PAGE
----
D.C. Council member Mary M. Cheh (D-Ward 3), shown in early January, plans to pursue legislation that would limit Pepco’s ability to shut off customers’ power during very hot weather. (Carolyn Kaster/AP)

D.C. Council members introduced a host of proposals Tuesday, including one to help the poor find jobs and buy homes and another to force the local electric utility to provide delinquent account holders with the power necessary for air conditioning during heat waves.

With this year’s budget battle behind them, council members focused on a wide range of pet causes at their meeting Tuesday.

Council member Kenyan R. McDuffie (D-Ward 5) introduced a bill to prohibit employers from screening a prospective worker’s credit history until late in the hiring process. Vincent B. Orange (D-At Large) proposed that any District resident with a general equivalency diploma be granted a “D.C. diploma” to escape the “stigma” of listing an equivalency diploma on a job application.

The D.C. Council also approved an emergency measure to roll back restrictions on developers. Council member Anita Bonds (D-At Large) said it had been applied too broadly and had held up home sales for low-income residents.

Even as the council moved on from weeks of budget negotiations, the status of the city’s $13 billion spending plan remained unsettled.

Council Chairman Phil Mendelson (D) said lawmakers would convene in private next week to decide how to press forward with implementing a ballot proposal, approved by voters, that would change the way city budgets are enacted.

The measure, which would limit the ability of Congress to meddle in most city spending decisions, was revived by a federal appeals court last week. Mendelson said he hopes to persuade the council to pursue the issue when it convenes next week.

On Tuesday, council member Charles Allen (D-Ward 6) introduced a bill that would allow residents to purchase D.C. flags that have that been flown ceremonially over the city’s John A. Wilson Building on Pennsylvania Avenue NW. Allen said the practice, traditional with flags flown over state capitols, could help raise awareness and funds to promote D.C. statehood.

The council passed 11 pieces of emergency legislation — bills that expire after 90 days but that enable the District to bypass the time-consuming congressional approval process required for permanent legislation.

One such bill allows the District to pay its recycling bill; another makes it temporarily illegal for Pepco, the electric utility, to shut off power when the temperature is forecast to rise above 95 degrees. The latter bill has been passed in nearly identical form five summers in a row, council member Mary M. Cheh (D-Ward 3) said.

“District law currently prohibits utilities from disconnecting service when the forecast predicts the temperature will be 32 degrees Fahrenheit or below during the next 24 hours,” Cheh said. “Extreme heat, however, is just as, if not more, dangerous as extreme cold.”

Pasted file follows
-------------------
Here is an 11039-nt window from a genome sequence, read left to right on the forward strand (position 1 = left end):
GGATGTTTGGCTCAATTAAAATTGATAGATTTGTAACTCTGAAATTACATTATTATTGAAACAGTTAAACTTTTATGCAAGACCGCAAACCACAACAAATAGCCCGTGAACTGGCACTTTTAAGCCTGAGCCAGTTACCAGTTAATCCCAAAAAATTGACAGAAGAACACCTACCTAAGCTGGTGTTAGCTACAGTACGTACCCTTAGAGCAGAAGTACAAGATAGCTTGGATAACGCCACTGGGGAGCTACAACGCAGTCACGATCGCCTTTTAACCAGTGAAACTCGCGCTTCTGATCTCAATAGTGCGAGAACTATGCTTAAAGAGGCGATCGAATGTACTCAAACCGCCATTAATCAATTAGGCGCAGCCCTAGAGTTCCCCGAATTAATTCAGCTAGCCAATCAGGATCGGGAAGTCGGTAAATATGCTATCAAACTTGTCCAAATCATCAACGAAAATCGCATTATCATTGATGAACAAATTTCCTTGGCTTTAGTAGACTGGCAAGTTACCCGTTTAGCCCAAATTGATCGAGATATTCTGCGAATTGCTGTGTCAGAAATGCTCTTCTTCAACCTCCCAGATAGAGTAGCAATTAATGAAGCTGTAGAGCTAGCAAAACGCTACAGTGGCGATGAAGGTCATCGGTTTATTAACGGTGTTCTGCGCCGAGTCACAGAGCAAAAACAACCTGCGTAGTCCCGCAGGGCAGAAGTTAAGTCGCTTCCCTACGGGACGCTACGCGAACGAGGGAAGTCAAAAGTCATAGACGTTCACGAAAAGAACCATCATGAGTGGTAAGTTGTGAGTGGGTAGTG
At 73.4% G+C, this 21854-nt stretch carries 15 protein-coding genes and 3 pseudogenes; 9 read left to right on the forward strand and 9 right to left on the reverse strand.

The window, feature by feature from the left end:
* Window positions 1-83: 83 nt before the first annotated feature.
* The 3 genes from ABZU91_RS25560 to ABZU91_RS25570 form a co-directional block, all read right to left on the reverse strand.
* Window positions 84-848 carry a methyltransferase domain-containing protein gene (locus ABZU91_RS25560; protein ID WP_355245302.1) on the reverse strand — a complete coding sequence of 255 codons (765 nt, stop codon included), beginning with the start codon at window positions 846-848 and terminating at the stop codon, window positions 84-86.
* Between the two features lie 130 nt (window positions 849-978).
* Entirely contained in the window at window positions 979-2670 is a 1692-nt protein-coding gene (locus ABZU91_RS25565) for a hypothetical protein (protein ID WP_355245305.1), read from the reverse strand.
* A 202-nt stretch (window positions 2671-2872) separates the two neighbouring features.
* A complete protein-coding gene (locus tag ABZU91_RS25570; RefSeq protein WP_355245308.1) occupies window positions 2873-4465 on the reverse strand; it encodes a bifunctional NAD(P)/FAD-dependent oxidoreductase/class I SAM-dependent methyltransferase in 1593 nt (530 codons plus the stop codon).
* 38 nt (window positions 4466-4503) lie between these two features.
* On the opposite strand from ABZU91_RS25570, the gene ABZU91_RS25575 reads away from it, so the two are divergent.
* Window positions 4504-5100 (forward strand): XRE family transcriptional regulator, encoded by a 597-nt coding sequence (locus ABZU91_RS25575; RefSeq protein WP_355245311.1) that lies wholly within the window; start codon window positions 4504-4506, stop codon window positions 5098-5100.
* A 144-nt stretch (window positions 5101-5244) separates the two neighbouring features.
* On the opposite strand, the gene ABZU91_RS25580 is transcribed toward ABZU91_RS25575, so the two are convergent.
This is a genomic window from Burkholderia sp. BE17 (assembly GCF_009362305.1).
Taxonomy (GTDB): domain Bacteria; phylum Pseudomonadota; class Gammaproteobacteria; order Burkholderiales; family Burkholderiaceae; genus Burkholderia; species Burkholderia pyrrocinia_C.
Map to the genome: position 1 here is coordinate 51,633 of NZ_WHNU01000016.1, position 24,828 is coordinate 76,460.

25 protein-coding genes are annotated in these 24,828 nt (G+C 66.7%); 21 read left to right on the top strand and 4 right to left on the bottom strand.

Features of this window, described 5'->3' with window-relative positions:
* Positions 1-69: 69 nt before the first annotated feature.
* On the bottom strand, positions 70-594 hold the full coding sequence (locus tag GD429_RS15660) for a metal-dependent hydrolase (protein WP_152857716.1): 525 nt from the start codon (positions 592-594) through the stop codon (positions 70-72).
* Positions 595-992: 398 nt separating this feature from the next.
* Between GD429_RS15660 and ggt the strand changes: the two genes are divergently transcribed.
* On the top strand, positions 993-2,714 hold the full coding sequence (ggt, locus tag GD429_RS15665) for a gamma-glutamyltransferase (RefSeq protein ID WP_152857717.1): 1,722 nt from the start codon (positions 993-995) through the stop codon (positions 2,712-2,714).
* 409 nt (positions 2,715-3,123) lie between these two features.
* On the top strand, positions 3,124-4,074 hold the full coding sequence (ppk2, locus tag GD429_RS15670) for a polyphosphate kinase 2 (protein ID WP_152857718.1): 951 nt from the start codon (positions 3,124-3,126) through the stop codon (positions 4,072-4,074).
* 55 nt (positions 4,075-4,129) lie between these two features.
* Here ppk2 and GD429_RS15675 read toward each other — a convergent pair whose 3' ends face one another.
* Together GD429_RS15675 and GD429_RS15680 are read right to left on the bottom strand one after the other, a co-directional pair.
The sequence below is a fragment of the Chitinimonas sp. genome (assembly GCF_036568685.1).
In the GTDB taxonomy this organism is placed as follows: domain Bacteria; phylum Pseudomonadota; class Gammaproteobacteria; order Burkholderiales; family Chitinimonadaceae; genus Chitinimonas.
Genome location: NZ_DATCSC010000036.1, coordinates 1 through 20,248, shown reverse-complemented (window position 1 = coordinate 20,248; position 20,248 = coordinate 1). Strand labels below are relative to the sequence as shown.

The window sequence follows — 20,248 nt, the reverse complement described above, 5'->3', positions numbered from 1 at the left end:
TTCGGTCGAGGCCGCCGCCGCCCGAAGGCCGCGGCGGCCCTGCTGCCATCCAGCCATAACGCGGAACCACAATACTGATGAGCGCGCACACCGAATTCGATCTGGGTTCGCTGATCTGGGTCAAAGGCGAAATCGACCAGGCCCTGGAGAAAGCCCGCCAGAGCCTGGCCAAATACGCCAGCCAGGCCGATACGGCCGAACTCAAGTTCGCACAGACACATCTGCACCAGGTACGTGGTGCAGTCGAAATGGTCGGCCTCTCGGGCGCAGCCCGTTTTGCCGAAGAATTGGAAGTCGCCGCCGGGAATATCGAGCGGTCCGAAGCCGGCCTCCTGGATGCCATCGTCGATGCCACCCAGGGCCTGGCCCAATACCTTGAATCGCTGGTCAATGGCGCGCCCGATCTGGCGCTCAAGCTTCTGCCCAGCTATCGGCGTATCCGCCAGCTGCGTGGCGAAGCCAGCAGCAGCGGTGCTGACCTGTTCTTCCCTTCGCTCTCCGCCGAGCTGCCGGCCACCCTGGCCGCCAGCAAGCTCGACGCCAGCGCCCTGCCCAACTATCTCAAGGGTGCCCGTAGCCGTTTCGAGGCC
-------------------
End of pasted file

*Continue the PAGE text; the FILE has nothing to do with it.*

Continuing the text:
But there is no permanent legislation on the books. Cheh said that one effort to introduce permanent legislation fell apart after she received “some pushback from the electric company.” She said she would now try again.

Six other emergency items involved contract modifications proposed by Mayor Muriel E. Bowser (D). Bowser criticized then-Mayor Vincent C. Gray (D) for relying heavily on the procedure during his tenure but has employed the same practice repeatedly since taking office.

Contract changes involving school construction provoked a protest from council member David A. Grosso (I-At Large) during the council’s pre-legislative breakfast Tuesday morning.

“It seems to me there’s a constant issue — and we go over this regularly — around these contracts that come before us, and they’re often retroactive, and there’s very little conversation and debate around how this money is being spent,” said Grosso, who chairs the Education Committee.

Grosso complained that contract modifications should have been included in the budget that the council passed last week, and he said council members should not be expected to vote on modifications with little or no warning.

“You talk about waste and abuse, and you wonder: How do these school contracts get to be so big?” he said.

Mendelson agreed that the process needed to be examined. He pointed to the situation at Roosevelt High School, where what started as a $15 million modernization project has grown well beyond $125 million over the course of six change orders — the latest approved Tuesday.

“But,” Mendelson said Tuesday, “I don’t think we’re in a position where we want to say, in the middle of Roosevelt, that we want to put it off for a month.”

The council also announced committee appointments for its two newest members, LaRuby May (D-Ward 8) and Brandon Todd (D-Ward 4).

May, who has worked previously in affordable housing development, joined the committees on Housing and Community Development; Health and Human Services; and the Judiciary.

Todd joined the committees on Business, Consumer and Regulatory Affairs; Education; and Transportation and the Environment.